Josh Mogerman, NRDC, 312-651-7909; Peter Gray, ELPC, 312-795-3715; Stacy Meyers-Glen, Openlands, 312-863-6265; Margaret Frisbie, Friends of the Chicago River, (312) 939-0490, ext. 22; Cindy Skrukrud, Sierra Club, 815-353-5123
CHICAGO (June 7, 2011) – In a historic vote, the Metropolitan Water Reclamation District (MWRD) today moved to finally clean up the Chicago River by ending the practice of dumping partially treated sewage into local waterways. The move, which responds years of advocacy by environmental groups and recent direction from the USEPA, clears the way for a river safe for recreation and human contact.
All of the MWRD Commissioners, except MWRD President Terrance O’Brien, voted in favor of a new policy position that supports disinfecting sewage dumped from their North Side and Calumet treatment plants. Effluent from the plants, which is full of bacteria and pathogens from sewage, makes up 70% of the water in our waterways, which includes the Calumet system.
Last week, the Illinois Pollution Control Board, which has been the venue for a record breaking debate over disinfection, issued a proposed decision that largely reinforces the policies put forth by U.S. EPA. The Pollution Control Board will take public comments this week before issuing their final decision on June 16
The U.S. EPA, Senators Dick Durbin and Mark Kirk, Congressman Mike Quigley, Governor Pat Quinn, Illinois Attorney General Lisa Madigan, and the Chicago City Council have all called for disinfection and cleaning up the Chicago River.
Following are comments from Chicago River advocates who have been leading the long fight to bring Chicagoland’s water system in line with almost every other major city in the nation:
“Treating this waterway like a sewer has sullied not just our backyards and downtown, but also the Great Lakes and Mississippi River system,” said Henry Henderson, Director of the Natural Resources Defense Council’s Midwest Program and a former Commissioner of the Environment for the City of Chicago. “Today’s vote finally recognizes that fact and brings us in line with the rest of the nation. The river can become the amenity that Chicago deserves, not something to avoid for fear of illness.”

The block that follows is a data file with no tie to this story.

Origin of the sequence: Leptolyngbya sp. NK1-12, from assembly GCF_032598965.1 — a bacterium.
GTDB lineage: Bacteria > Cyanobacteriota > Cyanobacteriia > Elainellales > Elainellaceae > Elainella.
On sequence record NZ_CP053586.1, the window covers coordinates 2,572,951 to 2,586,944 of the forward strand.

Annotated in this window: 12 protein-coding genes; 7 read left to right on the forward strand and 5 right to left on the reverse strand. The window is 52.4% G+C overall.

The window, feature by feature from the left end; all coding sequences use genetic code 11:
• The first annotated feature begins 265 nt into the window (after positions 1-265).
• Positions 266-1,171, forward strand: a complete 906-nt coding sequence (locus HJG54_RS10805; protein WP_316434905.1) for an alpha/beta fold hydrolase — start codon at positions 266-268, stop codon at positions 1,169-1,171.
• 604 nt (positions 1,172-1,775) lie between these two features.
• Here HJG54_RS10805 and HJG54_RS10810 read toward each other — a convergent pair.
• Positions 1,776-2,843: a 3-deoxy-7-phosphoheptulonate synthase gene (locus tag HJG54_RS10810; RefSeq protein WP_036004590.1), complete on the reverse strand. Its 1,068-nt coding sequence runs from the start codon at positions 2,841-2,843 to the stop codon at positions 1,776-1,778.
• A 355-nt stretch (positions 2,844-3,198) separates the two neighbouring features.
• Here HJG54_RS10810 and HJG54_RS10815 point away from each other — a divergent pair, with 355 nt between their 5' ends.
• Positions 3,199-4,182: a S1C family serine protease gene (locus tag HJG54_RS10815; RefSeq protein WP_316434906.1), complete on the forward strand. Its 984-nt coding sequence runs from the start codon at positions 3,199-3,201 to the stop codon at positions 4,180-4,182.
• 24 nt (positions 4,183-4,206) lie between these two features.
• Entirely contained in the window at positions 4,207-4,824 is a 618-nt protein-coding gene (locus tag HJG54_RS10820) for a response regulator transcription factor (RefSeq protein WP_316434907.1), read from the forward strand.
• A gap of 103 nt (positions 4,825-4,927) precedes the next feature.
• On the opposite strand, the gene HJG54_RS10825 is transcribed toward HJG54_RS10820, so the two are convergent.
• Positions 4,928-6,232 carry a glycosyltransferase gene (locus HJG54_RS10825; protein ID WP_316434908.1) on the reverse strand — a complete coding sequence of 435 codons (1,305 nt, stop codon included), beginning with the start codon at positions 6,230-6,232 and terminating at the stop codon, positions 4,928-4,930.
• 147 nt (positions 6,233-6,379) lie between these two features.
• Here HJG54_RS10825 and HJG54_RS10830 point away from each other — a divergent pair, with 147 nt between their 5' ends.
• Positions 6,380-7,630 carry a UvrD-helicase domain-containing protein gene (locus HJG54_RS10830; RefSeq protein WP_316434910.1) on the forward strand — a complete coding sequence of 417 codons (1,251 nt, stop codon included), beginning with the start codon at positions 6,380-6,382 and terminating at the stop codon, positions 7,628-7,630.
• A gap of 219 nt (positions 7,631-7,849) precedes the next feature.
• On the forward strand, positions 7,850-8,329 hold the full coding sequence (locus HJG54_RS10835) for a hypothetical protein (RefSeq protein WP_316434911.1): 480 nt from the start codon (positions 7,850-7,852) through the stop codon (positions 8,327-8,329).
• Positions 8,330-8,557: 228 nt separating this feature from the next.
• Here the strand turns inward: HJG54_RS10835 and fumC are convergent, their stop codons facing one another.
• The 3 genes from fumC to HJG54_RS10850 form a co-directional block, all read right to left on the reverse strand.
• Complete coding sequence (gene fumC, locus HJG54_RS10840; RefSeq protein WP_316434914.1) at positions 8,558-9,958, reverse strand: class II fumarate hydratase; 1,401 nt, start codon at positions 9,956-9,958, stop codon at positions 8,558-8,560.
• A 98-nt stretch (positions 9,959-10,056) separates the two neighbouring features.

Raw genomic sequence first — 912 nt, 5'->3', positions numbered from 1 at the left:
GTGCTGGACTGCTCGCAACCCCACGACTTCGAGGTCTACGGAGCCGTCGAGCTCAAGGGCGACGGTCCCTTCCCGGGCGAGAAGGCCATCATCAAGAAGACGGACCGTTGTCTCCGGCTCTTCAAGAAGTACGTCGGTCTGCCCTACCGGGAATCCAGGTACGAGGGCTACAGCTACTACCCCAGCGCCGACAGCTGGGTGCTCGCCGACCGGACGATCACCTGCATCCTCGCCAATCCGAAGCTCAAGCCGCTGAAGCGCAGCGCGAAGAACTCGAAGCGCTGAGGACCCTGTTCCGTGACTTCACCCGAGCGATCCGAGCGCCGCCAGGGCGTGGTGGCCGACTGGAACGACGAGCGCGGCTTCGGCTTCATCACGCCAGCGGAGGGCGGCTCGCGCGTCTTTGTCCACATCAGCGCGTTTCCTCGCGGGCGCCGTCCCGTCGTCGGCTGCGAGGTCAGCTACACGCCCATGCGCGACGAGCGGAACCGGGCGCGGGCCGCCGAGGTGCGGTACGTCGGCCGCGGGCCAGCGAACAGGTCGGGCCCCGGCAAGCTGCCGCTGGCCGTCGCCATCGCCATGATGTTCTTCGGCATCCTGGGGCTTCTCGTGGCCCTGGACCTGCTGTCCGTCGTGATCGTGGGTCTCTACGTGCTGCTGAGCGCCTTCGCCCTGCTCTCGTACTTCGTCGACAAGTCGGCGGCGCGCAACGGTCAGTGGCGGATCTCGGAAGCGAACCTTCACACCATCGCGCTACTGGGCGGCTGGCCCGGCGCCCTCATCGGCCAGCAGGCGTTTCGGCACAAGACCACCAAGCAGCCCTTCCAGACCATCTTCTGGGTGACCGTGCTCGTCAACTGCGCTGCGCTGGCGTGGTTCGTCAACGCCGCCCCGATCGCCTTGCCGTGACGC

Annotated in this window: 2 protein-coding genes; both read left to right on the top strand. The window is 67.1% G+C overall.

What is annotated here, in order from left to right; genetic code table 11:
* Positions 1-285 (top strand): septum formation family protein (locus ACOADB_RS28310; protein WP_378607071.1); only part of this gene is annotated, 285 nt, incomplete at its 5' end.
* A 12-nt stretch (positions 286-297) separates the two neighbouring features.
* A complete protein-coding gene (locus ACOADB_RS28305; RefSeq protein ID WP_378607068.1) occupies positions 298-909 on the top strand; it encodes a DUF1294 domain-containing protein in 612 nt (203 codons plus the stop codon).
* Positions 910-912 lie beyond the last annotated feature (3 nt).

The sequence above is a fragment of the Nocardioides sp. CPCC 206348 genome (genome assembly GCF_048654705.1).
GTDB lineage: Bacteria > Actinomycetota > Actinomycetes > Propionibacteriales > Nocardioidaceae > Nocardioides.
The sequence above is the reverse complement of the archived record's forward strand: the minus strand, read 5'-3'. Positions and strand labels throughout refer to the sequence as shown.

“We are thrilled by the District’s decision today” said Margaret Frisbie, executive director of Friends of the Chicago River. “Instead of debating whether we should disinfect we can work together to make it happen. When Friends was founded 32 years ago no one would have ever believed that this day would come. This is terrific news for all the people who use the river or wish they could.”
“On this hot summer day, the Chicago River is becoming cooler, healthier, safer and a better community asset for all of us to enjoy.” said Howard Learner, Executive Director of the Environmental Law & Policy Center. “We’re on our way toward a Chicago River that will be safer for paddling, fishing, recreation and development.”
“Today’s vote by the MWRD signals a monumental shift in how we protect the growing number of people who are canoeing, kayaking, and otherwise relaxing and recreating in and on area waterways,” said Openlands President & CEO Jerry Adelmann. “Openlands commends the MWRD commissioners for their shared vision of our region’s rivers as a world-class recreational hub and engine for economic growth.”